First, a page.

A recent report from the World Health Organization (WHO) has now placed anti-vaxxers in the list of the top 10 biggest threats to global health in 2019.
The report cites the 30% increase in measles cases worldwide – which includes the 15 people who were diagnosed with it in B.C. so far this year – as evidence of a resurgence of preventable diseases caused by the refusal to vaccinate.
- Vaccination rates for measles have dropped by 12% in 6 years on Vancouver Island
- Health services warn public after measles cases pass from BC to Alberta
- BC schools will require parents to submit vaccination records by September
“The reluctance or refusal to vaccinate despite the availability of vaccines threatens to reverse progress made in tackling vaccine-preventable diseases,” said the WHO.
“Vaccination is one of the most cost-effective ways of avoiding disease – it currently prevents 2-3 million deaths a year, and a further 1.5 million could be avoided if global coverage of vaccinations improved.”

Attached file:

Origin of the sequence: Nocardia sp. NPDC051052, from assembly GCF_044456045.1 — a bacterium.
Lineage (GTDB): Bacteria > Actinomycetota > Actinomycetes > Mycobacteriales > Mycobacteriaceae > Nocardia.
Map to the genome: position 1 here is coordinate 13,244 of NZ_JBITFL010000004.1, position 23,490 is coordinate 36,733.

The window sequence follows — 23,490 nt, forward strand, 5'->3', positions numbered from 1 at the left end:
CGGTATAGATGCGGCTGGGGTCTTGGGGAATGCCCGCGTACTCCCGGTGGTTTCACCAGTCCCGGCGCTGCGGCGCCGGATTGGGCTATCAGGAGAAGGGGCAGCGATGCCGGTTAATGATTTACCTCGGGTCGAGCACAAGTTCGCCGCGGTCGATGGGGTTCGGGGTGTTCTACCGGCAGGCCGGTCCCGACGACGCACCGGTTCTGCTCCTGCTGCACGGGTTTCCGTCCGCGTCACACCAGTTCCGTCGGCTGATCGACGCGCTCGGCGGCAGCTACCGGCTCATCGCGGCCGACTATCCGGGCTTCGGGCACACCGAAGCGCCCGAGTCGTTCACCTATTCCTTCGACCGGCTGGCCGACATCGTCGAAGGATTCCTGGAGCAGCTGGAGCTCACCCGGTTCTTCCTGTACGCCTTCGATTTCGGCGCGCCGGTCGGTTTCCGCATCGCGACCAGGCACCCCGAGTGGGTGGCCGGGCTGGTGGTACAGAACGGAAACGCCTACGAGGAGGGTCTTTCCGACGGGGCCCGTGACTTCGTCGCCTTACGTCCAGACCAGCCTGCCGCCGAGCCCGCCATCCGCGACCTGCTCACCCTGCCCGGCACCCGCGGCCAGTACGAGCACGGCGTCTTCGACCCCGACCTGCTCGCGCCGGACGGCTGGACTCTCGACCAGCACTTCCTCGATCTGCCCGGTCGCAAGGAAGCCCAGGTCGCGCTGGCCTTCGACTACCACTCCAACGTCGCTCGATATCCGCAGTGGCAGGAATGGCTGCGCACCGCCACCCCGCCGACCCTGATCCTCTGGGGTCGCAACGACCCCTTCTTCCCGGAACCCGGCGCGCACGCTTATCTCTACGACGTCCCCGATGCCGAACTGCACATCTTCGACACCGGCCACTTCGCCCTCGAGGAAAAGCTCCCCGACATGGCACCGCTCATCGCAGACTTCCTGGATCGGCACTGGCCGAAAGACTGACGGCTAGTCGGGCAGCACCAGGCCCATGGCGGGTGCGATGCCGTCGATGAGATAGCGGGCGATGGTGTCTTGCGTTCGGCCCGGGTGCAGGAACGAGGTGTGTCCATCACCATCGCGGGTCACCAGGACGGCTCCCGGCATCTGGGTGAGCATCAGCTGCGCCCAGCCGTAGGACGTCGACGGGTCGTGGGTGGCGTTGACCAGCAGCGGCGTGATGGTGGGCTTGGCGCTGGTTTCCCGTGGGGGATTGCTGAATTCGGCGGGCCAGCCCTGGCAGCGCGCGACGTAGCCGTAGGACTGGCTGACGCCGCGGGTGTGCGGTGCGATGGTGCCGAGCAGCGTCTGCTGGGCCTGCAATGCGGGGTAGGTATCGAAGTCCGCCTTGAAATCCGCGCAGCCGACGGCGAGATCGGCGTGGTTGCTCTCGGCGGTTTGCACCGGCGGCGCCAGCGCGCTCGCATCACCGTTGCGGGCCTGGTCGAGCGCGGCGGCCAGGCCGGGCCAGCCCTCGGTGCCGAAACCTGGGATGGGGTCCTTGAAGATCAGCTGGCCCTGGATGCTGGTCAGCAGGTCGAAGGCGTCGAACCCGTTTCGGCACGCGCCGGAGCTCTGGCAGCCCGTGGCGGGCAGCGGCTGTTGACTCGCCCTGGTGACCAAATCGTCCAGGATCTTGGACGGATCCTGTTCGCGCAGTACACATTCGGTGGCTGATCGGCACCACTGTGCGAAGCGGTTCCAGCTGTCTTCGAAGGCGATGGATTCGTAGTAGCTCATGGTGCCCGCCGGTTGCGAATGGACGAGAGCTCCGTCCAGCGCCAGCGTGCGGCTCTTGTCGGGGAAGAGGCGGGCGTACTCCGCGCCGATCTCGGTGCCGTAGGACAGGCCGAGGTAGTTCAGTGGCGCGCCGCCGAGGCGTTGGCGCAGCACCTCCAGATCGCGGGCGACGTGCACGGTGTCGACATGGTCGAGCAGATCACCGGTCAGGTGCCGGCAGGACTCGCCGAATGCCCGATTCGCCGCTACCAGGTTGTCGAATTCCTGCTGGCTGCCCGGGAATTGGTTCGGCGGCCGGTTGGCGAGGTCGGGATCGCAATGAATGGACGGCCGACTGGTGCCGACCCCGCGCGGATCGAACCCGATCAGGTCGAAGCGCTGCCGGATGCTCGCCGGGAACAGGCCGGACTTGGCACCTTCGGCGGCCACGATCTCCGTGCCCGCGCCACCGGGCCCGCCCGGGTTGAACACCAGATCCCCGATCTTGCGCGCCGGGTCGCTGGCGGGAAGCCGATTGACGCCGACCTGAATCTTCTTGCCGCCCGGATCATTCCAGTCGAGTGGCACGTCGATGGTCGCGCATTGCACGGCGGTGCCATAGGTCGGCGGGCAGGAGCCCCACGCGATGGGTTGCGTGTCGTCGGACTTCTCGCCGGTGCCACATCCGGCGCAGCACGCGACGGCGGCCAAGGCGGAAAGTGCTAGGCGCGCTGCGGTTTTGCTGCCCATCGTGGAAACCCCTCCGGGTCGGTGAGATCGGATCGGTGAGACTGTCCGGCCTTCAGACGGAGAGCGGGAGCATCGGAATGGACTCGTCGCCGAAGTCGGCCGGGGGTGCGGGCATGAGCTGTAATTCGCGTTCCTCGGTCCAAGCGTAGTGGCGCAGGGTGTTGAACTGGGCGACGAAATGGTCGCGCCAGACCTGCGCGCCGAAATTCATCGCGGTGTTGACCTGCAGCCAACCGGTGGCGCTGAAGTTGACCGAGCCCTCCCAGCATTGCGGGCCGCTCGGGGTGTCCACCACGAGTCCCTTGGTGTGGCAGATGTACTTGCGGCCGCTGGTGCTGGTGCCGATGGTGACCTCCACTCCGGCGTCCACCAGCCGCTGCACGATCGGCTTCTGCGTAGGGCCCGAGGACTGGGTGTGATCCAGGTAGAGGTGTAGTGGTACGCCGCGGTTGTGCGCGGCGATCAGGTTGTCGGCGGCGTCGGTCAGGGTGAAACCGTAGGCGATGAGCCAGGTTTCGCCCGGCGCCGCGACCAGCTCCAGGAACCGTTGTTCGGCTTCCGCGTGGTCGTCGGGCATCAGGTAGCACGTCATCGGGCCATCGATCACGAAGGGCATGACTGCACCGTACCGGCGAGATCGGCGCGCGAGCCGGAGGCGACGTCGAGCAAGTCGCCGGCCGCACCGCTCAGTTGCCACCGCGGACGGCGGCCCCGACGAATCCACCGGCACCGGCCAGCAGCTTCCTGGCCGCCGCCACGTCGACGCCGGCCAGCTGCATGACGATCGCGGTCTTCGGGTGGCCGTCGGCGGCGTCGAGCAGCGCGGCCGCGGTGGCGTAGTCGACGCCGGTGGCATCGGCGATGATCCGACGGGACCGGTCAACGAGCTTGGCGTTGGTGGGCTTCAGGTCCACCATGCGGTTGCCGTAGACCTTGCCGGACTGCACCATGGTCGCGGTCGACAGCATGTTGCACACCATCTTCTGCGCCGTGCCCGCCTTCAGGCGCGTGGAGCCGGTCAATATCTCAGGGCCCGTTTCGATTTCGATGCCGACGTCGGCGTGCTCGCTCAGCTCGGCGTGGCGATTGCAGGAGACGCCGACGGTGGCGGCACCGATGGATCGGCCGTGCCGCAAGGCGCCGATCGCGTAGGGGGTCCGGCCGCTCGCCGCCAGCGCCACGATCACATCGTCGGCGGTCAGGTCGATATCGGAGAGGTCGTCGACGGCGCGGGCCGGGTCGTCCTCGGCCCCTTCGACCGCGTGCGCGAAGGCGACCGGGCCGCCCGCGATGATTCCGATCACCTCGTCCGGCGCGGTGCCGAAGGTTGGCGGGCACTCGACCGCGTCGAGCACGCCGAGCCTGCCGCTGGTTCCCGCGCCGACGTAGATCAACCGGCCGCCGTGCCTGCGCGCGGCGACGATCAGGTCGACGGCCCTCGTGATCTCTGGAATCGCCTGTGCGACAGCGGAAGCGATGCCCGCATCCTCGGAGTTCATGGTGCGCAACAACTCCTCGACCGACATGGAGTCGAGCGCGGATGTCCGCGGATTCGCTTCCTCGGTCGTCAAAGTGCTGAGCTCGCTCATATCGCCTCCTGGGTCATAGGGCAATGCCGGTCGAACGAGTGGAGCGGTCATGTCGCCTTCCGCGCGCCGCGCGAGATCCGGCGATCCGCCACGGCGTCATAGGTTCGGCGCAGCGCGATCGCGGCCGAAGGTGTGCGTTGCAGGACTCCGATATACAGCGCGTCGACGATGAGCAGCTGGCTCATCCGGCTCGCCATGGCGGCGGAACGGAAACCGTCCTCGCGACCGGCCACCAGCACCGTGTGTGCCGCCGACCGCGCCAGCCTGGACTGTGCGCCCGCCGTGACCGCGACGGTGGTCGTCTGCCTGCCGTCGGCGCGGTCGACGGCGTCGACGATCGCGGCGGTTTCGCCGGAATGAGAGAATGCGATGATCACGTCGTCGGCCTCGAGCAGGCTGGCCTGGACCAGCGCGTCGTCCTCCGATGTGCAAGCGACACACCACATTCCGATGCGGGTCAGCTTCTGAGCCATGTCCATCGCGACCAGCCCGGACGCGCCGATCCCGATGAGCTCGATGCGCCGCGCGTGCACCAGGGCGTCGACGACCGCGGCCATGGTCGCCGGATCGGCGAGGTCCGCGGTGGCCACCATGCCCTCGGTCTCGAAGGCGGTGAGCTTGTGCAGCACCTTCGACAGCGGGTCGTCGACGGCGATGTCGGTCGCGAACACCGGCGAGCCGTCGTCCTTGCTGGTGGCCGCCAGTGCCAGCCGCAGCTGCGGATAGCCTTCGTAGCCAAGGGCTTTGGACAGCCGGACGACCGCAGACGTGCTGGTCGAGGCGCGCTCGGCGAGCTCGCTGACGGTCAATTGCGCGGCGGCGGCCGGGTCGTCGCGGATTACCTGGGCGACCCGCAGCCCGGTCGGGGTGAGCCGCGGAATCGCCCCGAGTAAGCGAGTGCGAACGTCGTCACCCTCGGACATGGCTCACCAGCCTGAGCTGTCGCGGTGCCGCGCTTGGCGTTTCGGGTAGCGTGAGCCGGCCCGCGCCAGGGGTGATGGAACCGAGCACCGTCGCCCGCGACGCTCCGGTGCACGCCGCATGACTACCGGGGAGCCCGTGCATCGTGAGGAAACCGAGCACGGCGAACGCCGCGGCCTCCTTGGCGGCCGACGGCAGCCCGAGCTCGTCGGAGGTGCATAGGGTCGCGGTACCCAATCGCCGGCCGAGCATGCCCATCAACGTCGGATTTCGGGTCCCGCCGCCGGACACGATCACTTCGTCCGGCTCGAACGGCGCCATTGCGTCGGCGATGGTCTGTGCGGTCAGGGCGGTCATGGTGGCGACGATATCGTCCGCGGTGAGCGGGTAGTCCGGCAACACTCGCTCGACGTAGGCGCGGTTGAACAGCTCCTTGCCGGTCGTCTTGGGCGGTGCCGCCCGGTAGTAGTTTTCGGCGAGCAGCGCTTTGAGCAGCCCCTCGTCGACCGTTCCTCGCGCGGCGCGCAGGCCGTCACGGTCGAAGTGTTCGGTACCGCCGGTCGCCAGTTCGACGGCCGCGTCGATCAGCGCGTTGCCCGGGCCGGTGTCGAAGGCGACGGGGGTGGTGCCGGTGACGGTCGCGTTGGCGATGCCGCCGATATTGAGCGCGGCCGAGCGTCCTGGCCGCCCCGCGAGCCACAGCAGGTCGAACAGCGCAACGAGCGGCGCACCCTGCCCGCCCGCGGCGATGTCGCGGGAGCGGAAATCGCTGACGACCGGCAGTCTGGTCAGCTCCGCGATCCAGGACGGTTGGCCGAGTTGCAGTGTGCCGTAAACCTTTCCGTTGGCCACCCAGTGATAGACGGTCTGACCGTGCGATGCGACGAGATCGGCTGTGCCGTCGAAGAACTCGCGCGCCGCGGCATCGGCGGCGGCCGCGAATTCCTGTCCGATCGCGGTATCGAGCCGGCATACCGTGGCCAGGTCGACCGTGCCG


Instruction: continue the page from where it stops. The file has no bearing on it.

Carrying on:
The statement also calls out the fact that countries that were close to eliminating diseases like measles have recently seen a resurgence.
Vaccine hesitancy is attributed to several reasons, including complacency, inconvenience in accessing vaccines, and lack of confidence, and the WHO encourages people to trust health workers to provide credible information on immunization.
This year, the WHO hopes to increase coverage of the HPV vaccine in an effort to eliminate cervical cancer.
They’re also looking to get rid of poliovirus altogether in Afghanistan and Pakistan by the end of the year with increased support of immunization programs.
Here’s the list of top 10 threats to global health in 2019
- Air pollution and climate change
- Noncommunicable diseases
- Global influenza pandemic
- Fragile and vulnerable settings
- Antimicrobial resistance
- Ebola and other high-threat pathogens
- Weak primary health care
- Vaccine hesitancy